A Food and Drug Administration July 19, 2011, press release announced: FDA outlines oversight of mobile medical applications. The release listed various apps being considered for regulation and how the regulations would be enforced. The final regulations are open to public comment.
Mobile medical health apps, which are used as an accessory to a regulated FDA device or those that transform a smart phone into a regulated device using sensors or other devices, are unique to the FDA regulation process. These apps are not a food, drug device or procedure. However, mobile health apps fall under FDA’s purview because they function as part of device technology. Mobile health apps’ widespread use has caused the FDA to seek regulation to protect the public from apps that could endanger the public.
If smart phones or tablets are used as an EKG machine or a way to test blood sugar, those apps will be regulated. If you’re a smart phone or tablet to use to chart a patient’s diet and exercise program then those apps will not be regulated.
For the healthcare community this regulation might alternately appear to be much ado about nothing or vitally important. These created apps, in order to be useful in healthcare, must be accurate. Poorly calibrated devices can be dangerous to the public. But this is only a small part of the equation.
App creation is traditionally a fairly fast process. The developer sees a need and creates an app to fill it before anyone else does in order to maximize profits. However, when an FDA regulation is introduced, the process is delayed. According to an article in the New American, a popular oncology app, called Mobile MIM took two and a half years and $170,000 to create and acquire FDA approval. Most app developers have neither that kind of money or time to devote to a single app.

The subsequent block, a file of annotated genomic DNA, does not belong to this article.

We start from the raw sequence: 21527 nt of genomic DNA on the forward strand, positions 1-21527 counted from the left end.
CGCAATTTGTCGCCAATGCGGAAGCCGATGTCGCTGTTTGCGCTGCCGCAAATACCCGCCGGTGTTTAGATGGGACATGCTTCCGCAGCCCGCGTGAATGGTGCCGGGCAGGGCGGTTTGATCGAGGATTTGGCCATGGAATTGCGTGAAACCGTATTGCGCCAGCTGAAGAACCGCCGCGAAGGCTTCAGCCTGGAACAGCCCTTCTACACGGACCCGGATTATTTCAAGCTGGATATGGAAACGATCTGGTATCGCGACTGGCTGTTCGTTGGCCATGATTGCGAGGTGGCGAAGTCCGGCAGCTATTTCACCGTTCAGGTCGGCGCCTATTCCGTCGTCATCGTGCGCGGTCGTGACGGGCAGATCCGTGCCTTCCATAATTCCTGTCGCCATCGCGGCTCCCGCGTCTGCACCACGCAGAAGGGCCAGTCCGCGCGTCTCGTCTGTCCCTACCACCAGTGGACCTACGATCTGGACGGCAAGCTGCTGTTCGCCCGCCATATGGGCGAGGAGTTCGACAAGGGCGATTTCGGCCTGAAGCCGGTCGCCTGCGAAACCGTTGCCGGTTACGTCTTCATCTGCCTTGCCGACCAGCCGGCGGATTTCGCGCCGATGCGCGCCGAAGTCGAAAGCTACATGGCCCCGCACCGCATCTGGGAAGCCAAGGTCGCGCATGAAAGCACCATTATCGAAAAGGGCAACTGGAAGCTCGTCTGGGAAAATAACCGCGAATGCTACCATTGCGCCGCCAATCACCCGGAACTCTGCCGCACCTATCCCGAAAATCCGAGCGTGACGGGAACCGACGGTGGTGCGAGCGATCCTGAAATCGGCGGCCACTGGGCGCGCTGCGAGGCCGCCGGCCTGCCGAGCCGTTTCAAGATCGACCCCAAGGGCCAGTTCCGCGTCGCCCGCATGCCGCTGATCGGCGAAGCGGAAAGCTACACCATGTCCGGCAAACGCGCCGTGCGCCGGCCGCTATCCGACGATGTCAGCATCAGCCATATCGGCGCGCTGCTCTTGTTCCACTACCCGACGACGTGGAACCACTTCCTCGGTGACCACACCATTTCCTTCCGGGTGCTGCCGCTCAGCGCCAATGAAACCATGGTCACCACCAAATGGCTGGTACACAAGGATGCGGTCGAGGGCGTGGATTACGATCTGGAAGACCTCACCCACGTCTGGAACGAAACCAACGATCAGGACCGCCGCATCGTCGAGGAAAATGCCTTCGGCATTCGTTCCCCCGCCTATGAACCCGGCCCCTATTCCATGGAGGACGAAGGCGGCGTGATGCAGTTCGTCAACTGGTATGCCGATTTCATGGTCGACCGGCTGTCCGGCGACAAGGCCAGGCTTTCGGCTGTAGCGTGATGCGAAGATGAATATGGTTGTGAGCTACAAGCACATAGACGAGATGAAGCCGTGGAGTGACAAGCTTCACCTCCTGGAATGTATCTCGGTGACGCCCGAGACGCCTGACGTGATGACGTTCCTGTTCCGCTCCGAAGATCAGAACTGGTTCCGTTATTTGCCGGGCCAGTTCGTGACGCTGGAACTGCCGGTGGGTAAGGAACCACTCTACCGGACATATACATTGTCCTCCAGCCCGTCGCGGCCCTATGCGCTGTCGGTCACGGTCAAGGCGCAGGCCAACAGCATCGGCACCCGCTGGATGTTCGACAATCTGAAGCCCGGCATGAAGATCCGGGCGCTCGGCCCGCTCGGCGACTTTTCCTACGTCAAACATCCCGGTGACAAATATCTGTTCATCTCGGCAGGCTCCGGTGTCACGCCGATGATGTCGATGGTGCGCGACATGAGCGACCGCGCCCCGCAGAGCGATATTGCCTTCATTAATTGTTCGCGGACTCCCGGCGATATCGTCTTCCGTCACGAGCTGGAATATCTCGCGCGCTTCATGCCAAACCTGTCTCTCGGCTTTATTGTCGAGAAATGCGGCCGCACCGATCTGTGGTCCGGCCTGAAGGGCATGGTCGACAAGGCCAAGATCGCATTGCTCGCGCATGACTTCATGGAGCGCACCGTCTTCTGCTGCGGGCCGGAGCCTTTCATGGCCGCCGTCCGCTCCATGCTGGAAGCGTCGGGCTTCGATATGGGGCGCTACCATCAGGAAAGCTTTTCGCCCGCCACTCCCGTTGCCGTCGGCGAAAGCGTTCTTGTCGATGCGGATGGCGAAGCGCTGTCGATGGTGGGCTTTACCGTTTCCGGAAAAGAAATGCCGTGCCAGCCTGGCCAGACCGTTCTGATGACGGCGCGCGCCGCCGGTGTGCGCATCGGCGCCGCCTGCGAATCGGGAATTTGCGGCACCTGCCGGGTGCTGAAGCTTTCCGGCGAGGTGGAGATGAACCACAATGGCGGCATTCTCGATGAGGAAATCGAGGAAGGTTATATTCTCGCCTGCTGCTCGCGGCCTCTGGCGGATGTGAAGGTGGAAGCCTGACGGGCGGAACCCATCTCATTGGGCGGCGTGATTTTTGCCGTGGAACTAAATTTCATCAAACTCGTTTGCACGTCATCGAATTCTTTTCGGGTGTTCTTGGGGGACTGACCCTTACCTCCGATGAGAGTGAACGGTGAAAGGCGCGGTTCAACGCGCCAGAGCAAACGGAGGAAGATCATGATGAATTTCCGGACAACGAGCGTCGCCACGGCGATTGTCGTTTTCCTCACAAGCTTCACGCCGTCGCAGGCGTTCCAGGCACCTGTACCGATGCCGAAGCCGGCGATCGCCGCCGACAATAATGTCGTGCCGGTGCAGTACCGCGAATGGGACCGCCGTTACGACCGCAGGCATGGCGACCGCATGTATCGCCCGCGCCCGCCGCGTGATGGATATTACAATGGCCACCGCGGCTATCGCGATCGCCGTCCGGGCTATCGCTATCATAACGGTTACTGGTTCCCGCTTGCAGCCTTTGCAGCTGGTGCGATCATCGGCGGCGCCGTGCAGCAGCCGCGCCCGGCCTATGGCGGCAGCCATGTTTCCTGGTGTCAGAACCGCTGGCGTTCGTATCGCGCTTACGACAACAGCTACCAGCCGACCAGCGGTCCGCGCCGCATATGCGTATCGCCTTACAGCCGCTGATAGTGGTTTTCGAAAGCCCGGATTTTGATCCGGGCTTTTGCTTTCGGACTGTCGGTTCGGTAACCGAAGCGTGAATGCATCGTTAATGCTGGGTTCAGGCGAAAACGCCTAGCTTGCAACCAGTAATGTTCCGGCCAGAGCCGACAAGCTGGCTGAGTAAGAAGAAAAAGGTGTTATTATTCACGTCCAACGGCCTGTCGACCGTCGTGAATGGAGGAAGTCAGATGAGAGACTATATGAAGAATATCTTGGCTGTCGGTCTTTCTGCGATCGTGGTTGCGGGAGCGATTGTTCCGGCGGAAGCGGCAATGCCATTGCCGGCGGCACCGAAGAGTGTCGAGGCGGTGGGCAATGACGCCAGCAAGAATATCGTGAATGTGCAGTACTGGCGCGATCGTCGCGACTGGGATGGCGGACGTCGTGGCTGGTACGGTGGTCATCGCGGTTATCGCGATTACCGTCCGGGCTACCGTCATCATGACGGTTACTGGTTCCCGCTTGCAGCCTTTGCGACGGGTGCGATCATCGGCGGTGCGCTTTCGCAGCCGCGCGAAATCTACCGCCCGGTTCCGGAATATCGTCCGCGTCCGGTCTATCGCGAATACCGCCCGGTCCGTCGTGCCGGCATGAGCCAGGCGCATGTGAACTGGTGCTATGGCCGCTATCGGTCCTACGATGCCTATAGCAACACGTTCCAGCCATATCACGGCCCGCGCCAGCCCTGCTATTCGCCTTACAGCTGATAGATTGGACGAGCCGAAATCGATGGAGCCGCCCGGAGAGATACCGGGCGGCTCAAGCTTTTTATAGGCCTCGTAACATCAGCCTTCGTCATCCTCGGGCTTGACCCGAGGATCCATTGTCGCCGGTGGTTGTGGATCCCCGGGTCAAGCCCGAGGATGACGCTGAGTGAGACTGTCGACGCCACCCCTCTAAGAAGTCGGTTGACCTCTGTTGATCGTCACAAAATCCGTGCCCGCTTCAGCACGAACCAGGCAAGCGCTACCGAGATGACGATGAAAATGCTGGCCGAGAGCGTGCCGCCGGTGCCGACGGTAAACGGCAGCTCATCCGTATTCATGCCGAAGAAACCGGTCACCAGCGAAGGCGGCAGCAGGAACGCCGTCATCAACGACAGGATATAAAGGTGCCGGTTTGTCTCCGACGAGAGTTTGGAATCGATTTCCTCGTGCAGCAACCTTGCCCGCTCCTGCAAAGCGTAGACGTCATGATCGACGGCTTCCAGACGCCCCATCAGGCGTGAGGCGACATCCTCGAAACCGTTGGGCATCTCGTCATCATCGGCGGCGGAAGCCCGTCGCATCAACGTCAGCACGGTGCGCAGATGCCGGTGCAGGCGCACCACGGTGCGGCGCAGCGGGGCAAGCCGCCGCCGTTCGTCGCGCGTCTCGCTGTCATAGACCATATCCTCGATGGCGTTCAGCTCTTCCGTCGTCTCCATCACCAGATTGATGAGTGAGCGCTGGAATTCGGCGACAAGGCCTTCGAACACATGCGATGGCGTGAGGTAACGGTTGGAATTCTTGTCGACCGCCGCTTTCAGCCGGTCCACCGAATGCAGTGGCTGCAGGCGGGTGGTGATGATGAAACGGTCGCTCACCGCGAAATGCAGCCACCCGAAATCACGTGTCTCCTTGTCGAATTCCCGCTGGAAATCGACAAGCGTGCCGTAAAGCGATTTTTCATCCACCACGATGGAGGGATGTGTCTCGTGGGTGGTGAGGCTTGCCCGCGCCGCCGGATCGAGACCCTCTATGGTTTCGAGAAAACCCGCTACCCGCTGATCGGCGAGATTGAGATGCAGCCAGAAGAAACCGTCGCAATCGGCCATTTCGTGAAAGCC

The return on such an investment could be problematic. According to an article in the Washington Times, the requirement for FDA approval could potentially create an environment where new apps are not created or are significantly delayed either because the lengthy approval time or because the costs of approval are so great that developers move on to faster and more lucrative markets.
The FDA itself addressed this issue in a second press release issued to clarify the previous release:
“The FDA encourages further development of mobile medical apps that improve health care and provide consumers and health care professionals with valuable health information very quickly. In order to balance patient safety with innovation, it is important for the FDA to provide manufacturers and developers of mobile medical applications with a clear and predictable outline of our expectations.”
In short, the FDA will oversee the creation of these apps so that patients are protected and doctors are able to safely use these apps in their practices.
About Irene Froehlich:
Ms. Froehlich has been with DrFirst since its inception in 2000. In her role as Director of Marketing, she oversees the planning, directing, and coordinating all marketing and public relations efforts at DrFirst. Ms. Froehlich has a B.S. in Communications from the University of Illinois, Champaign-Urbana.
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